The Future of Live Sporting Events is in Jeopardy

Updated: Feb 3, 2021

With the Super Bowl less than one week away, many fans will have to make the difficult decision to either make the trip to Tampa Bay or stay home and watch the big game on their flatscreen. With COVID-19 running rampant, the future of live sporting events have perplexed both collegiate and professional event coordinators.


Since the start of the pandemic, the only organizations that have attempted to bring fans to live sporting events are the National Football League (NFL) and certain universities that are apart of the NCAA.

During the 2020-2021 football season, I got a unique opportunity to work as a guest services representative for the Kansas City Chiefs. Apart from getting to see the defending Super Bowl champions play at every home game (a big perk), I was tasked with enforcing new stadium policies.


Before COVID-19, GSR’s that worked for the Chiefs were charged with making sure that fans were behaving (not drinking excessively and/or fighting). Now, that role has shifted to making sure fans have their mask on at all times, unless they are actively eating or drinking, as well as social distancing.

Unfortunately, these new rules were not always the easiest to enforce.


Although most people are willing to comply in exchange for a three hour escape from reality, there are still people who decide that wearing a mask is optional. So, as an organization, it is up to personnel to decide if they will allow fans to cheer on their favorite teams in person or not.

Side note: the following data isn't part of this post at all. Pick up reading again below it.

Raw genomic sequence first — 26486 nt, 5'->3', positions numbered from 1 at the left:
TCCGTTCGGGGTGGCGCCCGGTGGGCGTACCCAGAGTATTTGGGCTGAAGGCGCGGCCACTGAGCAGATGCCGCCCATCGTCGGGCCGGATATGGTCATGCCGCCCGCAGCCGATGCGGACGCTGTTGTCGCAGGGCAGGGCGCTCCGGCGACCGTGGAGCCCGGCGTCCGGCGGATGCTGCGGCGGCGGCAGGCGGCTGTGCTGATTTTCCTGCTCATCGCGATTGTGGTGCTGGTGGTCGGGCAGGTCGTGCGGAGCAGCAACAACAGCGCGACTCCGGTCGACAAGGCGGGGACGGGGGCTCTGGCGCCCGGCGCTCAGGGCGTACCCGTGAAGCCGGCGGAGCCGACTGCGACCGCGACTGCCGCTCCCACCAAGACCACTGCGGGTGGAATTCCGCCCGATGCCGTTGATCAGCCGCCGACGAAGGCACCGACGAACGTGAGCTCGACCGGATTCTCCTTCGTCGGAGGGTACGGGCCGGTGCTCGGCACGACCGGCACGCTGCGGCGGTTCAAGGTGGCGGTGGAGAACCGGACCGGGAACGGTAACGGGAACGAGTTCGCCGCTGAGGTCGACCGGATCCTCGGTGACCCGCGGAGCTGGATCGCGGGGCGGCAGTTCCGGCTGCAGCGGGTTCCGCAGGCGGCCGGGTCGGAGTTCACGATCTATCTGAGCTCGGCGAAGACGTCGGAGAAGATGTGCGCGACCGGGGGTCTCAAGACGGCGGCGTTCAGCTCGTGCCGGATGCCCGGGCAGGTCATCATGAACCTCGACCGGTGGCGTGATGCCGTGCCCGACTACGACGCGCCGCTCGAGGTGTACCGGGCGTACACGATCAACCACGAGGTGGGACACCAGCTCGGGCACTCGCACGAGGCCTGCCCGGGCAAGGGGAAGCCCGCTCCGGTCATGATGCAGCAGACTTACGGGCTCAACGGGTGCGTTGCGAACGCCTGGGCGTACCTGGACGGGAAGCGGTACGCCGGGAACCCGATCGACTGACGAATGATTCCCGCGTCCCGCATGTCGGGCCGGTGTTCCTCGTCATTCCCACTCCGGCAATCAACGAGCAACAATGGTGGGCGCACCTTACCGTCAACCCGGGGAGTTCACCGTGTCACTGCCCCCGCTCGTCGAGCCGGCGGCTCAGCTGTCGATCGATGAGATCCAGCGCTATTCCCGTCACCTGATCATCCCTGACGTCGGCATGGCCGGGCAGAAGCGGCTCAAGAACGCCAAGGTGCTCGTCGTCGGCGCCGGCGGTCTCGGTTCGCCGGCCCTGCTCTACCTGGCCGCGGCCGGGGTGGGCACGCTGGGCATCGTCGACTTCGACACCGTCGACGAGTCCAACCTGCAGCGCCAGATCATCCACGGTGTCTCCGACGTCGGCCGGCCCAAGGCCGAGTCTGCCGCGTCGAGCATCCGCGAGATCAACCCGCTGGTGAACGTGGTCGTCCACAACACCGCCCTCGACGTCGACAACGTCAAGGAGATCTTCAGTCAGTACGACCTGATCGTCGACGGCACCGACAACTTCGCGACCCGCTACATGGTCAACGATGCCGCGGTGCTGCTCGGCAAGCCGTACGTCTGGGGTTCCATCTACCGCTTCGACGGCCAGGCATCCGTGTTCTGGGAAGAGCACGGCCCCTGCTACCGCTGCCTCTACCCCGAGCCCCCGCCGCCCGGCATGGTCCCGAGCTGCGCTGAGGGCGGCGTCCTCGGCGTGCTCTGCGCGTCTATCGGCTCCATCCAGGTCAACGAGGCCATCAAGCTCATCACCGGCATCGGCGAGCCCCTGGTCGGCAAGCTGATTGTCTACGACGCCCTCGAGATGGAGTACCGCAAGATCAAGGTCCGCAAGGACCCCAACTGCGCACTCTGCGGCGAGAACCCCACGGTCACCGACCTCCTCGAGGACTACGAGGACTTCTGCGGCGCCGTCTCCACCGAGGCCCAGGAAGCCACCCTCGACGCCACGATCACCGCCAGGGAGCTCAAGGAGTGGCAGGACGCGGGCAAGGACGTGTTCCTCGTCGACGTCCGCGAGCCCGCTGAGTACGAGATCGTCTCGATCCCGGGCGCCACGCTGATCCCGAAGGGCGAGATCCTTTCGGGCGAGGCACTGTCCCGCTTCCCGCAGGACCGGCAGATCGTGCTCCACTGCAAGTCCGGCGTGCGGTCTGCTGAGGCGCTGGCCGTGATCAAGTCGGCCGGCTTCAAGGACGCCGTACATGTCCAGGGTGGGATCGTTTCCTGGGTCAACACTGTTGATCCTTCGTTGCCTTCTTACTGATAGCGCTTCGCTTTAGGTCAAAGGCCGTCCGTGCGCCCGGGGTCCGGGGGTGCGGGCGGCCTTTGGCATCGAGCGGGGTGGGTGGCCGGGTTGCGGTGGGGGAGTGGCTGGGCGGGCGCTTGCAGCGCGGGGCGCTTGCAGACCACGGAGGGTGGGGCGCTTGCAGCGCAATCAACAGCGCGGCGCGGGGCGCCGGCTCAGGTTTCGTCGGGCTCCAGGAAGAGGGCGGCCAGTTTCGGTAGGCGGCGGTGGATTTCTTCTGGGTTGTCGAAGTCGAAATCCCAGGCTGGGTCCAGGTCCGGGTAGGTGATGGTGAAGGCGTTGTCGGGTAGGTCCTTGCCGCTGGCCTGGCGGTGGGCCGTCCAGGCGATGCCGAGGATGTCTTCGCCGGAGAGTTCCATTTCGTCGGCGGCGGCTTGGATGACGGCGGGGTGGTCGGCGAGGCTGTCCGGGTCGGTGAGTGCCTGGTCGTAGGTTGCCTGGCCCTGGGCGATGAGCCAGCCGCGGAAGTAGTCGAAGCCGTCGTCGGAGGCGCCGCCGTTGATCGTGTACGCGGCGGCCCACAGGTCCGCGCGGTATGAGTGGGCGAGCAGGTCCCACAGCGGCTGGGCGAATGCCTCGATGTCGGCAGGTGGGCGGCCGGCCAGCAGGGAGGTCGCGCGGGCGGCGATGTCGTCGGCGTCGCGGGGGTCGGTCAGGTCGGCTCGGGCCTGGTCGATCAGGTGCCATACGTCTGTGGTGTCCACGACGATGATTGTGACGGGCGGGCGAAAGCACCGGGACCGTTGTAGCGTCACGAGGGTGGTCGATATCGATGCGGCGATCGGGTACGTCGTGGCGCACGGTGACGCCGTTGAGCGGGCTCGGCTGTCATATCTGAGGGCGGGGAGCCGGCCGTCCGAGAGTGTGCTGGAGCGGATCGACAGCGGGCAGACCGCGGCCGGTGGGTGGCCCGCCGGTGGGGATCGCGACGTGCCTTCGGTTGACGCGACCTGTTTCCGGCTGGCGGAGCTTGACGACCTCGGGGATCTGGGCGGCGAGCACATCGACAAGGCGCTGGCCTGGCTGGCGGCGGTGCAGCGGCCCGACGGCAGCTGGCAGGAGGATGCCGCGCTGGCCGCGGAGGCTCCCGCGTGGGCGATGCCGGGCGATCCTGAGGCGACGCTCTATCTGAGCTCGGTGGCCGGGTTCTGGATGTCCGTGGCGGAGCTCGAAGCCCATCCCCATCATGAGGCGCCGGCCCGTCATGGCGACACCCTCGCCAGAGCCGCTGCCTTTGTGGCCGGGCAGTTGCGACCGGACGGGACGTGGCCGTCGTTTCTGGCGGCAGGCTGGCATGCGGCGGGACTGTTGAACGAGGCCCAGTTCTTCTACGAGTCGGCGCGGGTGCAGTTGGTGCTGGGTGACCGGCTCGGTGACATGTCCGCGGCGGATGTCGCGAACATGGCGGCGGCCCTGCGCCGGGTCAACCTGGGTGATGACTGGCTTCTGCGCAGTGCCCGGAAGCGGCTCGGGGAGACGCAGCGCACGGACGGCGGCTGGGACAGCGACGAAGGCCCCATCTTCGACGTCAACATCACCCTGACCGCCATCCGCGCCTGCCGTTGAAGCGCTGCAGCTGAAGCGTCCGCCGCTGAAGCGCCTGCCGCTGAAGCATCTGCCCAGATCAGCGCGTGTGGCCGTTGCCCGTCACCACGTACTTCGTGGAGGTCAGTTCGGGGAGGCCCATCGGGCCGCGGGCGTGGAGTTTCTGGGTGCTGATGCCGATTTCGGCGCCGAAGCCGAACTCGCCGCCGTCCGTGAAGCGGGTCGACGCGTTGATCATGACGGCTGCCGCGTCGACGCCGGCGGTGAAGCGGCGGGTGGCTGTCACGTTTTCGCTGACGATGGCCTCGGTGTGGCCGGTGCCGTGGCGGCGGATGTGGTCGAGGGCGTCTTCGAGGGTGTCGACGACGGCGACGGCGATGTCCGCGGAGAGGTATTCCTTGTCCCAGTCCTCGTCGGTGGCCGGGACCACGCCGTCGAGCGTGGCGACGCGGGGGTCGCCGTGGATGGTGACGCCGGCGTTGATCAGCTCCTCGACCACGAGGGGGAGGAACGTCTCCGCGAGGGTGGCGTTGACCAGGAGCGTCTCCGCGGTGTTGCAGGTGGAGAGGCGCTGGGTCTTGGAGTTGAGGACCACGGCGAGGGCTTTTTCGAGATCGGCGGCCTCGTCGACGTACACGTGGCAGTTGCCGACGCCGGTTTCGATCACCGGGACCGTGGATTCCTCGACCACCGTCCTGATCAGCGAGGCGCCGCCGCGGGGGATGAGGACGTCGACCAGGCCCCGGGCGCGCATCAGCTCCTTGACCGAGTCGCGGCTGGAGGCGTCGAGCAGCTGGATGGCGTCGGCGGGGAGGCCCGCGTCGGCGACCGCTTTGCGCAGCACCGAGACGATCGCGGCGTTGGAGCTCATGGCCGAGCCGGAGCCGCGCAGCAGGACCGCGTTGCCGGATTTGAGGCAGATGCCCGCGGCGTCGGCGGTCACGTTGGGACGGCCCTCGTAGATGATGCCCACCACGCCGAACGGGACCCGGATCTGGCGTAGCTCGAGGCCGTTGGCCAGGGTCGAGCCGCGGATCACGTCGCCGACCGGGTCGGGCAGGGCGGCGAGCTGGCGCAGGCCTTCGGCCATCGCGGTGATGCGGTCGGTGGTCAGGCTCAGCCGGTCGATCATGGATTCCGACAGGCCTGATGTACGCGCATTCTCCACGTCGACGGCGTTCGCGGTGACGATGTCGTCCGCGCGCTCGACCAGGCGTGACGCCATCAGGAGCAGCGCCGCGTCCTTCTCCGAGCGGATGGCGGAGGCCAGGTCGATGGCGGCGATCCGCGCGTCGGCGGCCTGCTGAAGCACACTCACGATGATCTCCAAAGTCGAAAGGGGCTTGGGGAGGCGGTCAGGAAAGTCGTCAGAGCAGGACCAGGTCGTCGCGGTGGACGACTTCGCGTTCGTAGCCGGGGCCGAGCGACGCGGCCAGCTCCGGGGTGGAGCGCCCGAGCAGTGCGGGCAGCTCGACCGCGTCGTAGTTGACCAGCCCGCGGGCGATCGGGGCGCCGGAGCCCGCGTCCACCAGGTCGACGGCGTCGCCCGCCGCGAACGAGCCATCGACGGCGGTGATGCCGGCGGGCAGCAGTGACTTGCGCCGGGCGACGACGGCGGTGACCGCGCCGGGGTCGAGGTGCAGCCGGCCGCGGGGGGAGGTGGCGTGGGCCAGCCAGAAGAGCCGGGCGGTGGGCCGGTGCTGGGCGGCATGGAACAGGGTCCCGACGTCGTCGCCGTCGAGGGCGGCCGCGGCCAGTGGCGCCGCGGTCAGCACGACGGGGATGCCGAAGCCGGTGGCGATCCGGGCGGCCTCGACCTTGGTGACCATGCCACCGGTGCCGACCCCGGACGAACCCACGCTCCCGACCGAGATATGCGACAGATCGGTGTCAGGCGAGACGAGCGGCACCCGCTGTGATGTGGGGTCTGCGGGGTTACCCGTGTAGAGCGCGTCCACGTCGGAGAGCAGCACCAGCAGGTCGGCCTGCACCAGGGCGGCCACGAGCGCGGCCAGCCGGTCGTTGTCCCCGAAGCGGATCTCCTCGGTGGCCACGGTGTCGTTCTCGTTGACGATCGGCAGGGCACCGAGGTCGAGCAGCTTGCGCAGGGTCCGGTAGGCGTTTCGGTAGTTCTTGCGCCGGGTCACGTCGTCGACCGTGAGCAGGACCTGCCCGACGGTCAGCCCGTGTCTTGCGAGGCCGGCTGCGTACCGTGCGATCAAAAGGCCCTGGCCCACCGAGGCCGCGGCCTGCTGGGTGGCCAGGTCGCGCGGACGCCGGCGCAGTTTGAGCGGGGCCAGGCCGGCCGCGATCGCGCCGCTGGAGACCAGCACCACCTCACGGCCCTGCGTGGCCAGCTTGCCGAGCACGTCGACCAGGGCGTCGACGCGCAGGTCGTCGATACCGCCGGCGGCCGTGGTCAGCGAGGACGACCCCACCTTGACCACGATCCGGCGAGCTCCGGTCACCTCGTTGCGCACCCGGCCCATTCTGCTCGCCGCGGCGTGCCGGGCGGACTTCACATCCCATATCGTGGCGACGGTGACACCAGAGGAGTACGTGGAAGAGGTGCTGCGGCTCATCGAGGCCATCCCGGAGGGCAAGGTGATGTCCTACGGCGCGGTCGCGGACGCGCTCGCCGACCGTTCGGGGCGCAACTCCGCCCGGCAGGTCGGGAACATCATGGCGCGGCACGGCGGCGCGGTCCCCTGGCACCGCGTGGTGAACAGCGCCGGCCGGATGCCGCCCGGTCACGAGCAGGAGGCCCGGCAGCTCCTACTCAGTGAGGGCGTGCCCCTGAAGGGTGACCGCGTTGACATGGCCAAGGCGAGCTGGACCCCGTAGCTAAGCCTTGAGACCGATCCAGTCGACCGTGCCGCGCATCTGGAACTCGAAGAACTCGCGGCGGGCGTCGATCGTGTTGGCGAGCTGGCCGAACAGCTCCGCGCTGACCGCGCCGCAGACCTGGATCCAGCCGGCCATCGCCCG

As an organization, there are many decisions that need to be made when allowing fans to come back into stadiums/arenas. First, should every fan that enters into a stadium/arena be tested? For Bills Mafia, in order to see the game live, they had to get tested for COVID as well as provide proof that the test was negative. Another decision that needs to be made is if concession stands should be open.


Although concession stands bring in a substantial amount of money for organizations, allowing for people to take their masks down for an extended period of time can potentially lead to the spread of the virus. Likewise, while working at the Chiefs stadium, I noticed that the more alcohol people consumed, the less willing they are to comply with COVID-19 protocols. Lastly, although all NFL teams that hosted fans had a capacity limit, is it necessary to increase or decrease that limit based on COVID numbers that week?


Unfortunately, these are just a fraction of the questions that need to be asked and answered in order for fans to come back into stadiums/arenas. So, if you are one of the lucky people that will be in Tampa Bay this weekend, remember to have fun (for me as well) and comply with all COVID rules in order to keep yourself as well as others around you safe. GO CHIEFS!



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